In terms of how we view God, yirah can be positive, as in Psalm 66:3, “Shout for joy to God, all the earth!  … Say to God, ‘How awesome (yirah) are your deeds!”  It can also describe a terror at one day standing before a God who is all-powerful, all-knowing and the One who will judge us all.  What makes the difference in how we view God? What makes us cower in terror or bow in reverence before our Almighty God?

The simple answer is relationship.  What is your relationship to a God who is so holy His very presence shakes mountains?  An example might help.  Remember back to when you were a child.  Picture yourself leaving school and beginning your walk home.  As you turn onto a lonely street, you see a muscular boy, twice your size, approaching you.  What is your response?  If he is the school wrestling champion and you just stole his lunch money, you might feel some dread and terror.  If he is your brother, and has come to walk you home through a scary part of town, you feel peace and security and an awe of his strength.  The key is relationship, which is also true concerning God.  Meeting the God who is all-powerful, all-knowing and the One who will judge us all will bring terror to the person who is still in their sins and has not been adopted into the family of God.  But being with this same God brings great joy to the heart of the person who can call God, “Father.”  What is your relationship to Him?

Slow to Speak

Like many of you, this past week has been filled with many tears and unceasing prayer as almost daily I hear of the loss of lives of those made in God’s image and as I think of their dear families now filled with questions, pain, and overwhelming grief.  The most recent news reports try to figure out why the lives of brave police officers who were protecting the rights of those protesting against the police could be snuffed out so violently.  I sometimes write things down to figure out what is in my heart and mind, so please allow me to do just that and add words to the multitude of things that have already been written and said.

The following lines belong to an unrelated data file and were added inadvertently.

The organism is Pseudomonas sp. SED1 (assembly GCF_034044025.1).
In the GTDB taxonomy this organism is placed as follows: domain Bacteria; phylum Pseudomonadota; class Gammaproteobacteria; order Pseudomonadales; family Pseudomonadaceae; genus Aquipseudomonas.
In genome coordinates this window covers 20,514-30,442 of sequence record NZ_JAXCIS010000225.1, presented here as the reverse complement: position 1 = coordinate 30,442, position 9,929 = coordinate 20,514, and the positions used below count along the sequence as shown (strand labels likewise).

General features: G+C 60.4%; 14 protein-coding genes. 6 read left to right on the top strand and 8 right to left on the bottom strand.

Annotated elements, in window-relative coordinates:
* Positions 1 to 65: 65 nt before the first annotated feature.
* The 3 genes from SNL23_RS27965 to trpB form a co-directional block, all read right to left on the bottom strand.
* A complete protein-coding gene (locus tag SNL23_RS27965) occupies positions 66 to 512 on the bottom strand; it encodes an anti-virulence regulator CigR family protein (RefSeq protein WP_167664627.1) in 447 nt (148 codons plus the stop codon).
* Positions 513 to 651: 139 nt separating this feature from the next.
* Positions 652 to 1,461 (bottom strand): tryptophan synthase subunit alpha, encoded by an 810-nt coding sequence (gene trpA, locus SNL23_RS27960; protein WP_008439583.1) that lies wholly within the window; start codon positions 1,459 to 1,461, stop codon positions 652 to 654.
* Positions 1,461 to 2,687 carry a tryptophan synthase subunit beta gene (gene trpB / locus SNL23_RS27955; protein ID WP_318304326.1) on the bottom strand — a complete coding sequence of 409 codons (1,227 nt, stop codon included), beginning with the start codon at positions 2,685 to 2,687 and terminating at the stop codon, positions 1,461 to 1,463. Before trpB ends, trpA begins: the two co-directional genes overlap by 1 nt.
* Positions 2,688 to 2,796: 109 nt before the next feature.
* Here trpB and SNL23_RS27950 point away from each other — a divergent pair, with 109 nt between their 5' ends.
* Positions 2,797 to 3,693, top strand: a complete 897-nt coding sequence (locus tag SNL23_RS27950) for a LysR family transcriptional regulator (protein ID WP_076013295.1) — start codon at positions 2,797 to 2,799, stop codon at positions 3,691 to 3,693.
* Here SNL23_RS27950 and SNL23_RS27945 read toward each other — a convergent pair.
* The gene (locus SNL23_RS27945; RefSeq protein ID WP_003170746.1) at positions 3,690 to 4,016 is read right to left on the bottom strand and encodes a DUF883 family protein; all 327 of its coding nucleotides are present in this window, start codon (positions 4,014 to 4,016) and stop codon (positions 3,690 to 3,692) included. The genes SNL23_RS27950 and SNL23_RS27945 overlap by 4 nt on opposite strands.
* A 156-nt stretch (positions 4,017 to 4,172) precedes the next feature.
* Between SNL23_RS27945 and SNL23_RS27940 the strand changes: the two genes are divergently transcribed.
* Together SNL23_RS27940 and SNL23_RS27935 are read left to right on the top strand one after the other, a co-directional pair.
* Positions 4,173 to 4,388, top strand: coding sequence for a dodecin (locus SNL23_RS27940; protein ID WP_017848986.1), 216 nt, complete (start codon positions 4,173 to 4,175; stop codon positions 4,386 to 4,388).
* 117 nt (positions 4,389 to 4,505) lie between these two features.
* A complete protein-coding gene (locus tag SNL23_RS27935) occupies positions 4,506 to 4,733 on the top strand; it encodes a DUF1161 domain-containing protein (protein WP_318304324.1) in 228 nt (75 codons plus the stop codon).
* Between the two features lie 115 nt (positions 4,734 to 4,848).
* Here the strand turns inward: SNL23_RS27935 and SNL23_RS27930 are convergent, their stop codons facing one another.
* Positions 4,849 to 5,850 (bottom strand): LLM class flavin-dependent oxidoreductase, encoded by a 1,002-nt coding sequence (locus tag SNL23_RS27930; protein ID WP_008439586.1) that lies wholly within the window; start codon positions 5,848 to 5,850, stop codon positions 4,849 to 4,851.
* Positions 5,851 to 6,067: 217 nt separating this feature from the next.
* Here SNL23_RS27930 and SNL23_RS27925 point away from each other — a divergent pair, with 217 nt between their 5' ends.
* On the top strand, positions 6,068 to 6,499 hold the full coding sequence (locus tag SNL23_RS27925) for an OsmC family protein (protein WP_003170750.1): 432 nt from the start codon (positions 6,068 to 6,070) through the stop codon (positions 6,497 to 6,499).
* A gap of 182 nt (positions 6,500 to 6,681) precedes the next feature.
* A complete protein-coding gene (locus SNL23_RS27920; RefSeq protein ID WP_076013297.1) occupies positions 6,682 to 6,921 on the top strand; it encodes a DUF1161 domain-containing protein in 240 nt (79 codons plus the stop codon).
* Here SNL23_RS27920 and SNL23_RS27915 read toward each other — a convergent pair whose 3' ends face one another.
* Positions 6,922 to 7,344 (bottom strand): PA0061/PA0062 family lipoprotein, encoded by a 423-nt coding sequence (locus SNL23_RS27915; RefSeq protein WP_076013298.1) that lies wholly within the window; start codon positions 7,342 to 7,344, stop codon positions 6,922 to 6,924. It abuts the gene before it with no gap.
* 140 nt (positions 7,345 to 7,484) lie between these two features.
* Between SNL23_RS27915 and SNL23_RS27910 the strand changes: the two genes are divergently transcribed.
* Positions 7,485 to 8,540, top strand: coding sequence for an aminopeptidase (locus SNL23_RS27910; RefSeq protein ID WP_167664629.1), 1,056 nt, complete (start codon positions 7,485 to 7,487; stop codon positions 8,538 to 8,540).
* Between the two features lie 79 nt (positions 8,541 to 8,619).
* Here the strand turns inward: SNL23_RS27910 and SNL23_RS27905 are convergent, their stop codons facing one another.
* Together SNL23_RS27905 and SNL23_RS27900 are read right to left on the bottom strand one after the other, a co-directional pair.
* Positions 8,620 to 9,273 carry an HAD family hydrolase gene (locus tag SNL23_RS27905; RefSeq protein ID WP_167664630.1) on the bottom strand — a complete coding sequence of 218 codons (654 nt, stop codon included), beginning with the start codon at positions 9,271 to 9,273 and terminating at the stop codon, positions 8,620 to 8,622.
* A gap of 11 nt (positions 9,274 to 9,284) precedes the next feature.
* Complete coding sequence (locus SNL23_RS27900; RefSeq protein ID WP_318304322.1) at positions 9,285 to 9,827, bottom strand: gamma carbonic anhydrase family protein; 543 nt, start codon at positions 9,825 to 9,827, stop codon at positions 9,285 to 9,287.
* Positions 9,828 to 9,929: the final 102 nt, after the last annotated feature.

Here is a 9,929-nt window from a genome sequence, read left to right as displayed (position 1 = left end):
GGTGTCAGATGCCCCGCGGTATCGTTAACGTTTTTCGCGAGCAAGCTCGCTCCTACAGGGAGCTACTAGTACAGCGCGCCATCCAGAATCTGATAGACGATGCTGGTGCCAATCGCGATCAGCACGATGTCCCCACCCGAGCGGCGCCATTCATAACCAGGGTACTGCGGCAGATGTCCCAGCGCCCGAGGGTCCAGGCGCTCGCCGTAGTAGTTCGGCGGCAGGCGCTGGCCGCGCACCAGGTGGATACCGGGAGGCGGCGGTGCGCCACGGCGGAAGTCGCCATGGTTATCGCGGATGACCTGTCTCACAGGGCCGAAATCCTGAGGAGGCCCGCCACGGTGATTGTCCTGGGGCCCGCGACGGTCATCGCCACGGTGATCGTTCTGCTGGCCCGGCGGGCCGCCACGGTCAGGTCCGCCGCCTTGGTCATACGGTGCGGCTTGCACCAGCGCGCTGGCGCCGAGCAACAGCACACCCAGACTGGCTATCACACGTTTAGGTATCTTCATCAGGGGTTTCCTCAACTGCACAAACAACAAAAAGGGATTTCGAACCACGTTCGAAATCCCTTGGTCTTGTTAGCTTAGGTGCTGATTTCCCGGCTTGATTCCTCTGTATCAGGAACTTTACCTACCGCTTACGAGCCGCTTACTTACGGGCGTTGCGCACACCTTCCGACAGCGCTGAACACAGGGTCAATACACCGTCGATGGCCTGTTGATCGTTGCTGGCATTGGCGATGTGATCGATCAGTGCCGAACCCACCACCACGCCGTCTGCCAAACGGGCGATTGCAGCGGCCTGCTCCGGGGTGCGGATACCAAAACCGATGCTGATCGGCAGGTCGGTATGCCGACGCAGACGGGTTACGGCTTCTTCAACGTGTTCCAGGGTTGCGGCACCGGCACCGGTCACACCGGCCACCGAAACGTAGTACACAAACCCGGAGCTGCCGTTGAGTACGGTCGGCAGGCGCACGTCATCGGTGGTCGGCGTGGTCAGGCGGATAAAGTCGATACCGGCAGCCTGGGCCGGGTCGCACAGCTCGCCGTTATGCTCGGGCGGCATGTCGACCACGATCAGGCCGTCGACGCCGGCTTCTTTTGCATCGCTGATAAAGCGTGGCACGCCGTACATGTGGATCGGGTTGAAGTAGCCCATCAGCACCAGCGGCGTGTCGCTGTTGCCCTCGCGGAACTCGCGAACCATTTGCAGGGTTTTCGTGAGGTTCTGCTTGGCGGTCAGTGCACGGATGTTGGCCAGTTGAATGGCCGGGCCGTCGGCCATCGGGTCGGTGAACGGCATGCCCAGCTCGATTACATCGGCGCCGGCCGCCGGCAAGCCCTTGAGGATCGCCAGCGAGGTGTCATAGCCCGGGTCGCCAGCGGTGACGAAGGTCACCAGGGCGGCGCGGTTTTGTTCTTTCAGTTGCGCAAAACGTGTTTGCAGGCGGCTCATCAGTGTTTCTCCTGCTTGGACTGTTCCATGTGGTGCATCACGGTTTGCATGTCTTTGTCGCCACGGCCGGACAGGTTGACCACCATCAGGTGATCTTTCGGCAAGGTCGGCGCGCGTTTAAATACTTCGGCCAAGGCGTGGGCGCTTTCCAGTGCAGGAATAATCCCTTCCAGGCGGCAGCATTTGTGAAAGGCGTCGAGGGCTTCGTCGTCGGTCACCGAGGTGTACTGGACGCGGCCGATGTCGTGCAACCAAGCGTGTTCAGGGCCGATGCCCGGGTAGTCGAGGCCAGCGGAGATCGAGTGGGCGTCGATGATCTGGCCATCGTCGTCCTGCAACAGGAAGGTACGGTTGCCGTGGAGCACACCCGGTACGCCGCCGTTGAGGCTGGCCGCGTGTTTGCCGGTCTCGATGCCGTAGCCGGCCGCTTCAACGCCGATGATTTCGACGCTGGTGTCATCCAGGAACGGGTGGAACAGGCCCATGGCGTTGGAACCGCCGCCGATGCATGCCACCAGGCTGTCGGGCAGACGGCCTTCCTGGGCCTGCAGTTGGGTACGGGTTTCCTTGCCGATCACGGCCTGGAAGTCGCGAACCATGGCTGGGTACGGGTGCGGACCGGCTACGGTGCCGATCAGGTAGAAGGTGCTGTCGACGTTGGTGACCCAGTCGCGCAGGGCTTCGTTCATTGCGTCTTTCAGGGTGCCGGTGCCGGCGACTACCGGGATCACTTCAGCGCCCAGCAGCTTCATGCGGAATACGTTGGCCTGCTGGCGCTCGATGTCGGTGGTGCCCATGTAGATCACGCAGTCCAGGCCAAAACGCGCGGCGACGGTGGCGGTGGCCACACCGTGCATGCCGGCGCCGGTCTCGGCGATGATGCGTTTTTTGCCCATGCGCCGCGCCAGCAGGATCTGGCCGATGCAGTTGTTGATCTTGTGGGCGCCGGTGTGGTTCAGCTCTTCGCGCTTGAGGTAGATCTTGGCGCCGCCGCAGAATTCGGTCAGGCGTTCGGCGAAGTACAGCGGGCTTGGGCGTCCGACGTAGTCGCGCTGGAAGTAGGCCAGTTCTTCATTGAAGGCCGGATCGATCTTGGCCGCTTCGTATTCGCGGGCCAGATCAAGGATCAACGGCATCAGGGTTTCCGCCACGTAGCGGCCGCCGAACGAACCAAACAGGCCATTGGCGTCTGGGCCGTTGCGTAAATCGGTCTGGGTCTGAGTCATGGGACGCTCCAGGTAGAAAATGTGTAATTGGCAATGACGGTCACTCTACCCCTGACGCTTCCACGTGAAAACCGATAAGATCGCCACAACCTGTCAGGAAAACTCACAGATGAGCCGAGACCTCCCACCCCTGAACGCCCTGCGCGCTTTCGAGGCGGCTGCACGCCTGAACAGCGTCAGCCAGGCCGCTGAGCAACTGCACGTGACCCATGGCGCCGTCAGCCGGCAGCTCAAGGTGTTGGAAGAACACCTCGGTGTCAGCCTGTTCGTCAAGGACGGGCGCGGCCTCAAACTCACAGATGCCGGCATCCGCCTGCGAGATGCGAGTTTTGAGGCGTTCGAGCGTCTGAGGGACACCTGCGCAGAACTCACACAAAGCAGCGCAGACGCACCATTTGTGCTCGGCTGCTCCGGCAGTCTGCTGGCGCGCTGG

I grieve over those who are gone.  Some no longer have the chance to hear about the everlasting love of our Savior.  How do family members now face the days ahead without those who were so special to them?

I am amazed at the continually increasing divisions our country is experiencing.  Politically we have been aware of this divide for some time.  We are now becoming more and more aware of the gap between people of different races, economic classes, and _________ – you fill in the blank.  We had hoped that many of those gaps were shrinking, but are now wondering if the distance is instead increasing.  People with loud voices and various causes use their volume to take advantage of this divide for their own benefit and amusement.  The result is that these gaps get bigger, fear grips our hearts because of what we are told of those on the other side of the gaps and anger becomes what motivates us to action.  Everyone seems to have a voice and much to say, but few seem to have any desire to listen.

The Holy Spirit through the pen of James told us, “Know this, my beloved brothers: let everyone be quick to hear, slow to speak, slow to anger; for the anger of man does not produce the righteousness of God.”  Notice the progression – we need to be very quick to listen.  We must do that first, before we speak.  We must hear the other person and really listen.  This includes mulling over what they just said.  We must think about what they said and why they said it.  Even if we disagree with what we just heard, if we listen perhaps we will understand why they said it, at least a little bit.  We should be quick to listen – but then slow to speak.  Too often we aren’t really listening because we are thinking about what we are about to say.  Our priority is not about the other person, it is all about us – what we feel, what we think and what we know should be done.  Isn’t this what arguments consist of – no listening, fast talking and the next step, anger?  No wonder we are so angry.  We all have too much to say and too many opinions to share.  And now with social media, we can share our words instantly with the world.  (Yes, it is a bit ironic that I am sharing my words with the world right now.)